Today we are learning how the world was effected by the       inventions of the Industrial Revolution.
 Arkwright’s water frame   Spin yarn/thread faster/stronger than spinning    jenny   Too big for home operation       ...
 Mid 18th century- Eng – no forest   Man/horse power – too slow Coal = answer   Problem- Mines filled w/ water
 Thomas Savery’s steam- powered pump   Very dangerous, often    exploded      – no movable parts
 Thomas Newcomen’s true steam-powered engine   Boiler, piston, & cylinder
 James Watt’s engine   Fixed both    Thomas’    problems   Steam cool away    from cylinder   More efficient    and pr...
 Before 18th century no change from Middle Ages in Iron production. Henry Cort’s puddling furnace   Allowed pig(raw) ir...
 Iron Industry    Henry Cort, puddling (produces high quality iron)    Stronger iron allows for new machines, esp. trai...
 Population Growth and Urbanization   European population 1750 -140 million                     1850 - 266 million   De...
 Potato crop infested  w/fungus 1/3 of population depends  on potato to survive 1 million people died 1 million moved ...
 New Social Classes: The Industrial Middle Class   New bourgeoisie/New elite   Constructed the factories, purchased the...
Today we are learning about working conditions during the                  Industrial Revolution
 Not until the 1820s Why work in a factory? Cottages works – step backwards   No more setting own schedule Machinery ...
 Entire families hired   All worked in home, so all worked in factories Men   Hardest labor Women   Operated machine...
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Industrial Revolution

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  • As you now know about the inventions that were created during the Ind. Rev, now let’s take a closer look at the first factories.
  • Industrial Revolution

    1. 1. Today we are learning how the world was effected by the inventions of the Industrial Revolution.
    2. 2.  Arkwright’s water frame  Spin yarn/thread faster/stronger than spinning jenny  Too big for home operation  Need for special buildings near water  Need for worker in area Crompton’s spinning mule  Spinning jenny + water frame Cartwright’s power loom  Used steam to produce product faster than man power  The Luddites  Disgruntled workers feared job loss or lower wages  Australia bound What does this lead to? New labor system  Shift work & Rural worker issues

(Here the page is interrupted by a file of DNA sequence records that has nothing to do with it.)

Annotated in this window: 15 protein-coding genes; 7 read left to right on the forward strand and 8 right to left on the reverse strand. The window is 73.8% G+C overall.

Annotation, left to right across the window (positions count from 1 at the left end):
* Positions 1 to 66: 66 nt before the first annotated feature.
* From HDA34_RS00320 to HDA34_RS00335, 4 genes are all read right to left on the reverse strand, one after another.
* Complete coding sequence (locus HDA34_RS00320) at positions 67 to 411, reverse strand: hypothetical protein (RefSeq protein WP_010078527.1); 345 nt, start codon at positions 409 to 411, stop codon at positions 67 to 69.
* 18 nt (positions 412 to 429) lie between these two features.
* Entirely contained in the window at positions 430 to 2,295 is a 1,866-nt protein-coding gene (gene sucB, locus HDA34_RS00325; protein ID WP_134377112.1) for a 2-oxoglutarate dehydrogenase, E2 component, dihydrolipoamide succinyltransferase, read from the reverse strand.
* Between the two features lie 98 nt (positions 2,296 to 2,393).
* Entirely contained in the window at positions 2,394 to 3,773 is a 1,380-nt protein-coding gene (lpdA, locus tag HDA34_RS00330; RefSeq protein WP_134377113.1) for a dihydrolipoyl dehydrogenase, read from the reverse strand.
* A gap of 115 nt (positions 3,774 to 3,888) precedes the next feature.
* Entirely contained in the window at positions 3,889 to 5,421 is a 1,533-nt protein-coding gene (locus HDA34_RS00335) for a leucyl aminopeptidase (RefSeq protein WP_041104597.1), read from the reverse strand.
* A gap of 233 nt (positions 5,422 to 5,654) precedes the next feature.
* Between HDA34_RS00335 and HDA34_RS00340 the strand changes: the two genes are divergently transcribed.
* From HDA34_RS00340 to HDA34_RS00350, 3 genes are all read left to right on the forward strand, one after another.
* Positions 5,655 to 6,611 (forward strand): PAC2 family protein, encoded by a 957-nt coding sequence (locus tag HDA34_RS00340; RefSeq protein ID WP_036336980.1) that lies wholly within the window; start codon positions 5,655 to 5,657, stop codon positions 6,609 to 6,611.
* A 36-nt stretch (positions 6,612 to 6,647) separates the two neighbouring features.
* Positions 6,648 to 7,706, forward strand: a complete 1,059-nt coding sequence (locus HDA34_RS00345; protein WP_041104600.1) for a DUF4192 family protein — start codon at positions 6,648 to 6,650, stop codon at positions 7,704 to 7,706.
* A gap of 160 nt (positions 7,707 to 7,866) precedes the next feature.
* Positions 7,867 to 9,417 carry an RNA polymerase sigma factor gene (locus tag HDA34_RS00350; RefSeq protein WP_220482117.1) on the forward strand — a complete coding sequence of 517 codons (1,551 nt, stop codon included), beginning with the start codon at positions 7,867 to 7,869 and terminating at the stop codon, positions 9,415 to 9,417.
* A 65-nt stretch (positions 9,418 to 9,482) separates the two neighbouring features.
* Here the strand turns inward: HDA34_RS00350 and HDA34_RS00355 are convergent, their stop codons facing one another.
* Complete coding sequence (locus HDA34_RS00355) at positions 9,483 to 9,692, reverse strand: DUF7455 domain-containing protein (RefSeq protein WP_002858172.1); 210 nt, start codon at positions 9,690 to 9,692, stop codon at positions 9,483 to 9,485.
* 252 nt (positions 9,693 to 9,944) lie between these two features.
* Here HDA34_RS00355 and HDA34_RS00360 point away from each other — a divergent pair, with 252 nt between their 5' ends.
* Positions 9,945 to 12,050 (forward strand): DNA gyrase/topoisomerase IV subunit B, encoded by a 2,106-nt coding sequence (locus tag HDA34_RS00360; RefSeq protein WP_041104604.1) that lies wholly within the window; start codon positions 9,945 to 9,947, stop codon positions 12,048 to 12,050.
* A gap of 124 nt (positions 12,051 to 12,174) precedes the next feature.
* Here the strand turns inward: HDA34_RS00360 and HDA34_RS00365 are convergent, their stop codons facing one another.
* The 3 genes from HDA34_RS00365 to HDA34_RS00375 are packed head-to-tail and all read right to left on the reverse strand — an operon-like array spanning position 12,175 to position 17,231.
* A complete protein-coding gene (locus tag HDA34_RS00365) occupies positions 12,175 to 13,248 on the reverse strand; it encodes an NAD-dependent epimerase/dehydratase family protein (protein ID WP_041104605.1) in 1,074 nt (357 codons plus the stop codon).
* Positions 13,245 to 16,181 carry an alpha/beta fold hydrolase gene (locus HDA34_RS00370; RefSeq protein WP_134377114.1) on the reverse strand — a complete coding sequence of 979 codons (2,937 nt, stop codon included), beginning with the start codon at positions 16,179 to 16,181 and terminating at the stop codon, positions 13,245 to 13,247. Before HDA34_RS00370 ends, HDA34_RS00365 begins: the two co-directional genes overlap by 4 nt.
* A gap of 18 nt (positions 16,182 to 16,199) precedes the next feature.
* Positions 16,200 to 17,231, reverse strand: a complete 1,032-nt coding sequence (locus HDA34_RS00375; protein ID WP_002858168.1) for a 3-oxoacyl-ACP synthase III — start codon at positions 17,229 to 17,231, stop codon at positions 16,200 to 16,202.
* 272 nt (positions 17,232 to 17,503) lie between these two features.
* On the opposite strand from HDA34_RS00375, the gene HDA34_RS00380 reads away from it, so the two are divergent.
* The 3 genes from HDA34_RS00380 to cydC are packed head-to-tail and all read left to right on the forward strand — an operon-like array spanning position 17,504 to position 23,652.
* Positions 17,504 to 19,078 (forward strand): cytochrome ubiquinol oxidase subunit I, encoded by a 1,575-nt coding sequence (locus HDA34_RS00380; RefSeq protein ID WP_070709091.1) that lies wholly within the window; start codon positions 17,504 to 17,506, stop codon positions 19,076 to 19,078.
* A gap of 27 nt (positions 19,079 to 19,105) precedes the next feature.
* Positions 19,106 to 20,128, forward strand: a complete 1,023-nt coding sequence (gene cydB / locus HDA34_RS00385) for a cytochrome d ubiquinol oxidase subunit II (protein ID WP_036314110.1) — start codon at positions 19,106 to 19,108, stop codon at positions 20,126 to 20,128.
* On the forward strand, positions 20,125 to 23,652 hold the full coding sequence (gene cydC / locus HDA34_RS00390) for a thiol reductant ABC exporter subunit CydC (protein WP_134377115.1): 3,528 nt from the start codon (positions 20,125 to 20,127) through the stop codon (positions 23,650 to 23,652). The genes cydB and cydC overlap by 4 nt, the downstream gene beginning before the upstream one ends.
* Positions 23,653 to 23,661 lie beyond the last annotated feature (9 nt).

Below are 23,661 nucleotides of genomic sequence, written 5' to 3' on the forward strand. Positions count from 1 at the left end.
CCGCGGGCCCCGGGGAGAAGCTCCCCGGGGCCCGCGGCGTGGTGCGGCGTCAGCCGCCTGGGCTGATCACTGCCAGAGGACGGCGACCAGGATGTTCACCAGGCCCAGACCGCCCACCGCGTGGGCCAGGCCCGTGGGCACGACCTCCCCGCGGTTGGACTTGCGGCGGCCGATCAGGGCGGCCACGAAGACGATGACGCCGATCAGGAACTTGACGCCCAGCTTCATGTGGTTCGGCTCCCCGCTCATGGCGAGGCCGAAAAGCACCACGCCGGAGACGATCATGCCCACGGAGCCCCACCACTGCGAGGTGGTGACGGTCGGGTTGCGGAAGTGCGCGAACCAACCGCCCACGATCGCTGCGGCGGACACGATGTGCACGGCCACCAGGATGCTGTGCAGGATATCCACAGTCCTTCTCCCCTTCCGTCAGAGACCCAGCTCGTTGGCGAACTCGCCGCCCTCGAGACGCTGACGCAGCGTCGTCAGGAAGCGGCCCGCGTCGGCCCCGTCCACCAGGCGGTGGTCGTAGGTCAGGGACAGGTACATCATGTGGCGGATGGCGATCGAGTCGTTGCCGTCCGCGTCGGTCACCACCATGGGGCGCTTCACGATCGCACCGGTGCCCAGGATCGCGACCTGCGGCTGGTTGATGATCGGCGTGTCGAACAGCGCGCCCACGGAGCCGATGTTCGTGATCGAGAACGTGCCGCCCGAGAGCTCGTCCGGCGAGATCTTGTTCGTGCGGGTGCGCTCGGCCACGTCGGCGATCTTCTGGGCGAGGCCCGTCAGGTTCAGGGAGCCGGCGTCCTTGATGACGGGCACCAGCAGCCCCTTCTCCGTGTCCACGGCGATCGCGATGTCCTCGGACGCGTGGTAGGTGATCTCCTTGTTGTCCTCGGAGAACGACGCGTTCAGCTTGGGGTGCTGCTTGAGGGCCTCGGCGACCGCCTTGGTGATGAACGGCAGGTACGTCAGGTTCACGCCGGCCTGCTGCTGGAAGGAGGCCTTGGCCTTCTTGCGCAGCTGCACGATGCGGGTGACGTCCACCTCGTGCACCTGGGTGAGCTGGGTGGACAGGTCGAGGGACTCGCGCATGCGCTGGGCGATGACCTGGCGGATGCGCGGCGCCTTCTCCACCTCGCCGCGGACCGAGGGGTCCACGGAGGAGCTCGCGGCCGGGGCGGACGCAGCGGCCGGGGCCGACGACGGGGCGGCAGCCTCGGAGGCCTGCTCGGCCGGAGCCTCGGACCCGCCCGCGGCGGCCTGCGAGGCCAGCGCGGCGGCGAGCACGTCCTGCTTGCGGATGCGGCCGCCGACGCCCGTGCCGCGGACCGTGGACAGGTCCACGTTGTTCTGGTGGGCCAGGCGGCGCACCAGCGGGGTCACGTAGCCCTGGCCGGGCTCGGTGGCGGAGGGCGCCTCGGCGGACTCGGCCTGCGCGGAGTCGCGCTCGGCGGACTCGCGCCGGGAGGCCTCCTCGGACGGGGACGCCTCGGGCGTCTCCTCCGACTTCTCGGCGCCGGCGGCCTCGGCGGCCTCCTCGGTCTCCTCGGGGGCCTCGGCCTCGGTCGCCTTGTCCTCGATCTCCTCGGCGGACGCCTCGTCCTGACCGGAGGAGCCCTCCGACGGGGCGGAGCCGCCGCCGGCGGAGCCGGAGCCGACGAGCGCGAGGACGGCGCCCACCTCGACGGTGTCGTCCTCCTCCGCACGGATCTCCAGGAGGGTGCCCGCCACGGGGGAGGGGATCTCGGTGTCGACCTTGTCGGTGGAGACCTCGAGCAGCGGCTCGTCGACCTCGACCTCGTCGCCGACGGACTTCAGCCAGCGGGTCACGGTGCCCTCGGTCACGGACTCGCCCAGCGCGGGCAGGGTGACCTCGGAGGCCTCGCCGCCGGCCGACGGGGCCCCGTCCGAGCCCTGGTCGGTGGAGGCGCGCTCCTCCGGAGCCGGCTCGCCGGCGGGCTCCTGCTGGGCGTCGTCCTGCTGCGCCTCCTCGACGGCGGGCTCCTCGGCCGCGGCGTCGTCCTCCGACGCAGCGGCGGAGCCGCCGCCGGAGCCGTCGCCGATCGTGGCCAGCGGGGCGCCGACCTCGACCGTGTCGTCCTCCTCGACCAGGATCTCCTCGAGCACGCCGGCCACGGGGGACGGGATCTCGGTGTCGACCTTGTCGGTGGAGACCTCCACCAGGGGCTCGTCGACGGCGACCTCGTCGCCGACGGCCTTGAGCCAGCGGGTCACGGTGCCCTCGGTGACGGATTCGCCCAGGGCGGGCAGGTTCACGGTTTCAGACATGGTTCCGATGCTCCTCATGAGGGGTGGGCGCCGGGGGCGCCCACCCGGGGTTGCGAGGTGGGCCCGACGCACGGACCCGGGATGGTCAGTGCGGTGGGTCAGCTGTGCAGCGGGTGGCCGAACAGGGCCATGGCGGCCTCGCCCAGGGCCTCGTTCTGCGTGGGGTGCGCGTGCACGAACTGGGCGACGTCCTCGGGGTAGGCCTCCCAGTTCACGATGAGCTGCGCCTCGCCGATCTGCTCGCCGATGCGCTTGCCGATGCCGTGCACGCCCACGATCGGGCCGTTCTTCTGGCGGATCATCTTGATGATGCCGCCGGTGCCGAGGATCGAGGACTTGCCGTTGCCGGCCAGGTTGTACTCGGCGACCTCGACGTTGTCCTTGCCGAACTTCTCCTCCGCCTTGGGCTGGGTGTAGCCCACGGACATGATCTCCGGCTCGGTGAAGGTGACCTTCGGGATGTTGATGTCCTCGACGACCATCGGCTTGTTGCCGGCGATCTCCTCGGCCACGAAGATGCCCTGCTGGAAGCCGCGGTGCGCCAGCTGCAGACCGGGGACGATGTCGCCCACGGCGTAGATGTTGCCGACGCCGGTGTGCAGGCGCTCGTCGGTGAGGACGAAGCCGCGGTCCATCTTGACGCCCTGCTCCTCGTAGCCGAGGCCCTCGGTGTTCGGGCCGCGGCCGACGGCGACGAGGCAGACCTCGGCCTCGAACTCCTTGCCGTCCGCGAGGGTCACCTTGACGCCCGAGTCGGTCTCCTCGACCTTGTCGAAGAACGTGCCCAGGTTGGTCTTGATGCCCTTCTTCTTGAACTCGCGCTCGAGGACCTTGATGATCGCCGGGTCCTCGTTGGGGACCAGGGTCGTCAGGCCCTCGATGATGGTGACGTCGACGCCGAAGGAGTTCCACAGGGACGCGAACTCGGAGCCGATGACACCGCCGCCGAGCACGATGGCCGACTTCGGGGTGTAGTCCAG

3. 3.  Mid 18th century- Eng – no forest  Man/horse power – too slow Coal = answer  Problem- Mines filled w/ water
    4. 4.  Thomas Savery’s steam- powered pump  Very dangerous, often exploded  – no movable parts
    5. 5.  Thomas Newcomen’s true steam-powered engine  Boiler, piston, & cylinder
    6. 6.  James Watt’s engine  Fixed both Thomas’ problems  Steam cool away from cylinder  More efficient and produced more raw power
    7. 7.  Before 18th century no change from Middle Ages in Iron production. Henry Cort’s puddling furnace  Allowed pig(raw) iron to be refined w/coke(coal-H2O)  Produced stronger iron Iron Production Stats: 1740 1780s (after Cort’s invention) 1852 17,000 tons 70,000 tons 3 million tons What does this lead to?
    8. 8.  Iron Industry  Henry Cort, puddling (produces high quality iron)  Stronger iron allows for new machines, esp. trains Railroad  Richard Trevithick, steam-powered locomotive  George Stephenson, Rocket, 1830 Ripple effect  Prices of goods fall; markets grow larger; increased sales mean more factories and machinery; thus, self- sustaining The Industrial Factory  Workers in shifts  Workers come from rural areas  Regulations
    9. 9.  Population Growth and Urbanization  European population 1750 -140 million 1850 - 266 million  Decline of death rate  Less war  Less disease  More food  Growth of cities  Poor living conditions  Sanitation poor
    10. 10.  Potato crop infested w/fungus 1/3 of population depends on potato to survive 1 million people died 1 million moved to US
    11. 11.  New Social Classes: The Industrial Middle Class  New bourgeoisie/New elite  Constructed the factories, purchased the machines, figured out where the markets were  Reduce the barriers between themselves and the landed elite New Social Classes: The Industrial Working Class  Poor working conditions  12-16 hours per day, 6 days a week  Women and children  Paid ½ of what men get  Factory Act of 1833 – minimum age to work - 9 Efforts at Change  Socialism – society (govt) owns factors of production  Utopian socialists – all fail
    12. 12. Today we are learning about working conditions during the Industrial Revolution
    13. 13.  Not until the 1820s Why work in a factory? Cottages works – step backwards  No more setting own schedule Machinery  Very dangerous
    14. 14.  Entire families hired  All worked in home, so all worked in factories Men  Hardest labor Women  Operated machines Children  Swept  Picked up scraps  Worked on machines

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